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See your point, but I don't think this really helps that much. int COLUMN_FIRST_NAME = 13; int COLUMN_SURNAME = 14; could have a bug; maye FIRST name is 14 and SURNAME is 13. And you still have to adjust when columns are added etc. If you must use constants, I'd use Strings anyway to avoid this. – Cowan Oct 9 '08 at 11:38
int constants solve readability problem, but previous comment stresses that flexibility problem remains. I also would prefer String constants. But I didn't use constants in examples considering that it would make my point clearer. – Rorick Oct 9 '08 at 12:02
Rorick, I see what you mean, and I agree. But using constants solves at least the readability problem. The problem of using the correct int for the column you want is the same in both cases. – Sietse Oct 9 '08 at 12:07
+ for String constants. – marcospereira Oct 9 '08 at 13:49
use an enum instead – dogbane Dec 31 '08 at 9:13

I did some performance profiling on this exact subject on an Oracle database. In our code we have a ResultSet with numerous colums and a huge number of rows. Of the 20 seconds (!) the request takes to execute method oracle.jdbc.driver.ScrollableResultSet.findColumn(String name) takes about 4 seconds.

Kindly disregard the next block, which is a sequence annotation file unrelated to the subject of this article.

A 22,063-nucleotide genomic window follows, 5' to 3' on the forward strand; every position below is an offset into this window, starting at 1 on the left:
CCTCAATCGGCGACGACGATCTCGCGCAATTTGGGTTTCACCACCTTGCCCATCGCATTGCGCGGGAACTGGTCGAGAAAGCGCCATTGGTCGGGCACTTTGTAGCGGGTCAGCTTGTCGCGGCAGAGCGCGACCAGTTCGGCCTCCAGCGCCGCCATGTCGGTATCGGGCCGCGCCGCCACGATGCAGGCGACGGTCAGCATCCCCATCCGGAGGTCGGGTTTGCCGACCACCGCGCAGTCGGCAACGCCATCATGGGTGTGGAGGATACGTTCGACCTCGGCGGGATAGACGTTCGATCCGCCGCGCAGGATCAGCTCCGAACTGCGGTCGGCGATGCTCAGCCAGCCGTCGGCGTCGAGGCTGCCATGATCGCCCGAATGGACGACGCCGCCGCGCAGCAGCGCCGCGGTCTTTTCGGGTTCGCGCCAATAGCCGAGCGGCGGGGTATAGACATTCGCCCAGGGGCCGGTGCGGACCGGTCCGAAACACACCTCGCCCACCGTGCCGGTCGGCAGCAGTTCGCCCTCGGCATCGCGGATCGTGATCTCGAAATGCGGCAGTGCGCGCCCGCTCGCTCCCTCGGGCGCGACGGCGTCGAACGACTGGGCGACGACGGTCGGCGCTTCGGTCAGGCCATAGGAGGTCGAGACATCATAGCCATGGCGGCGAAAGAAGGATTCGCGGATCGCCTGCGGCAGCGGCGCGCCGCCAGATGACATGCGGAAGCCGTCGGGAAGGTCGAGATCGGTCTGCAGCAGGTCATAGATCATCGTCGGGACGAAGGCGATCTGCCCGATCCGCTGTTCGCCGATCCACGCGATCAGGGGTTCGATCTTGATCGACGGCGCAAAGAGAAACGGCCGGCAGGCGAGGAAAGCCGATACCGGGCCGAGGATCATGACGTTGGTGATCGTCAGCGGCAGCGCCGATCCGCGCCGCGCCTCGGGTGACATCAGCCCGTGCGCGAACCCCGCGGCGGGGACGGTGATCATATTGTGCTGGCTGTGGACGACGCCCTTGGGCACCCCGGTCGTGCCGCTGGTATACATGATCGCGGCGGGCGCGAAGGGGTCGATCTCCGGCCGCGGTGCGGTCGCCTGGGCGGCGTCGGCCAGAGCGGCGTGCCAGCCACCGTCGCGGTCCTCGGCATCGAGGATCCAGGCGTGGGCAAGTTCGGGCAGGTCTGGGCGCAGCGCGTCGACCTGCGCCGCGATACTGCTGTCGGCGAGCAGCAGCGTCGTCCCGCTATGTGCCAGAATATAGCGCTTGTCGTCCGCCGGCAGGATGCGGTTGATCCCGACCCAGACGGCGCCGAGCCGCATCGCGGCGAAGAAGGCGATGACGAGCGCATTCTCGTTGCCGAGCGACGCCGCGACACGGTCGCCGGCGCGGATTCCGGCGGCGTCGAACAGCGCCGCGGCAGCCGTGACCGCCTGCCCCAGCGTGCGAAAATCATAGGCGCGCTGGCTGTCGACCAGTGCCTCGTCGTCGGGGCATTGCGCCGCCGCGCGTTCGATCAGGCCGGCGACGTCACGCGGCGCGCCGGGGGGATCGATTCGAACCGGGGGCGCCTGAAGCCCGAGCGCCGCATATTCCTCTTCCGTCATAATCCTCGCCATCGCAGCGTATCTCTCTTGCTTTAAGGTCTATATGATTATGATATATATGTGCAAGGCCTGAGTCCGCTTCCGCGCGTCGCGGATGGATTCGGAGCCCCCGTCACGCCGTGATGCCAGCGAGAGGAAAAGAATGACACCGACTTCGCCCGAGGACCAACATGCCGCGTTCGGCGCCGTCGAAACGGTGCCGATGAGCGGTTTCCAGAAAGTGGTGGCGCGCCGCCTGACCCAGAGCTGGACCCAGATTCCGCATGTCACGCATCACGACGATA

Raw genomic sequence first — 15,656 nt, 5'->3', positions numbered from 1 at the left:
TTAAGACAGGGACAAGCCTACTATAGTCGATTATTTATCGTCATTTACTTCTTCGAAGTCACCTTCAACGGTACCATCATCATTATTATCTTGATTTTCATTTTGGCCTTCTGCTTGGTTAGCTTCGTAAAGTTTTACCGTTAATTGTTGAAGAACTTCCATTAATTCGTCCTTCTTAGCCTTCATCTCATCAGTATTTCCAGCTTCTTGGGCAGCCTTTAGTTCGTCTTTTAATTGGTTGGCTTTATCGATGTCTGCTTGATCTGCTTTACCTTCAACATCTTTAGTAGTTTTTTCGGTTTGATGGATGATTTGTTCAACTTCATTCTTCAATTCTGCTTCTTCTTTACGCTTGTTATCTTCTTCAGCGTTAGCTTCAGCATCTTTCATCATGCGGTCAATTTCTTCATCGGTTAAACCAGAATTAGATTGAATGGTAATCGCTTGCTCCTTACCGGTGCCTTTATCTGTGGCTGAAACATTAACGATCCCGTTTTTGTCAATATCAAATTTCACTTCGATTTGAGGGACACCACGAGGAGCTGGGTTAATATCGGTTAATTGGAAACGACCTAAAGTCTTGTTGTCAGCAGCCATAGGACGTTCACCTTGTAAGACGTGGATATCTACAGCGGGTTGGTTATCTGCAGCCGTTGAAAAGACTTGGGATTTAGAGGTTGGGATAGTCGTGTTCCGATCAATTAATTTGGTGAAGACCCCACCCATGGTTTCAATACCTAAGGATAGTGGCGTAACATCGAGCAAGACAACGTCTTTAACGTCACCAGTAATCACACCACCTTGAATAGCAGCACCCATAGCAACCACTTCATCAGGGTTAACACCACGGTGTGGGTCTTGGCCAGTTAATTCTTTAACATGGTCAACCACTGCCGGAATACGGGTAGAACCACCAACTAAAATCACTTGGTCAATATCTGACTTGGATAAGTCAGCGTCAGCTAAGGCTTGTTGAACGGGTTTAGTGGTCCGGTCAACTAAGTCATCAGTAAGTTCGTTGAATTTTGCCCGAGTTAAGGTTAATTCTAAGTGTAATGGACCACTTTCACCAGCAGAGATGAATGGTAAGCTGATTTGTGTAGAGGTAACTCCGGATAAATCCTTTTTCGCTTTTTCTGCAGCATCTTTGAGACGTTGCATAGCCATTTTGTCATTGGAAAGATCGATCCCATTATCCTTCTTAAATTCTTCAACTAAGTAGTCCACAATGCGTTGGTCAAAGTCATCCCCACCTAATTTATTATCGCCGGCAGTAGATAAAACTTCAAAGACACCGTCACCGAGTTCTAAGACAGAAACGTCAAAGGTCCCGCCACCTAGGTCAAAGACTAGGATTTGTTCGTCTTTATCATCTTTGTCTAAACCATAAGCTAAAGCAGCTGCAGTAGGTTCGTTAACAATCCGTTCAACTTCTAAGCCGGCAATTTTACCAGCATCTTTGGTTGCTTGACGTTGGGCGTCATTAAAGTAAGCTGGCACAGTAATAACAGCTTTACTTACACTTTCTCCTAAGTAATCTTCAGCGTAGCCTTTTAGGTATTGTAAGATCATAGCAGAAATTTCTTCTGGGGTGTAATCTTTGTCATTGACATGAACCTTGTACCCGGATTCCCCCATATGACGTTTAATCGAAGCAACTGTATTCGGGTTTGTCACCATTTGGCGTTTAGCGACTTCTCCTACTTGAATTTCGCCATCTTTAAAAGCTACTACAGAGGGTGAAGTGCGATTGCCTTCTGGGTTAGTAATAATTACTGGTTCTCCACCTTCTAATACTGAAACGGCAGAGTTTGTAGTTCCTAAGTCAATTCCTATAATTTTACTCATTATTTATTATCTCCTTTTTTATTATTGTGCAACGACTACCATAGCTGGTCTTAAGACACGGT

Obviously there's something wrong with the overall design, but using indexes instead of the column names would probably take this 4 seconds away.

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From the java documentation:

The ResultSet interface provides getter methods (getBoolean, getLong, and so on) for retrieving column values from the current row. Values can be retrieved using either the index number of the column or the name of the column. In general, using the column index will be more efficient. Columns are numbered from 1. For maximum portability, result set columns within each row should be read in left-to-right order, and each column should be read only once.

Of course each method (named or indexed) has its place. I agree that named columns should be the default. However, in cases where a huge number of loops are required, and where the SELECT statement is defined and maintained in the same section of code (or class), indexes should be ok - it is advisable to list the columns being selected, not just "SELECT * FROM...", since any table change will break the code.

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The JDBC driver takes care for the column to index look-up. So if you extract values by column name each time the driver makes a look-up (usually in hash map) to check the corresponding index for the column name.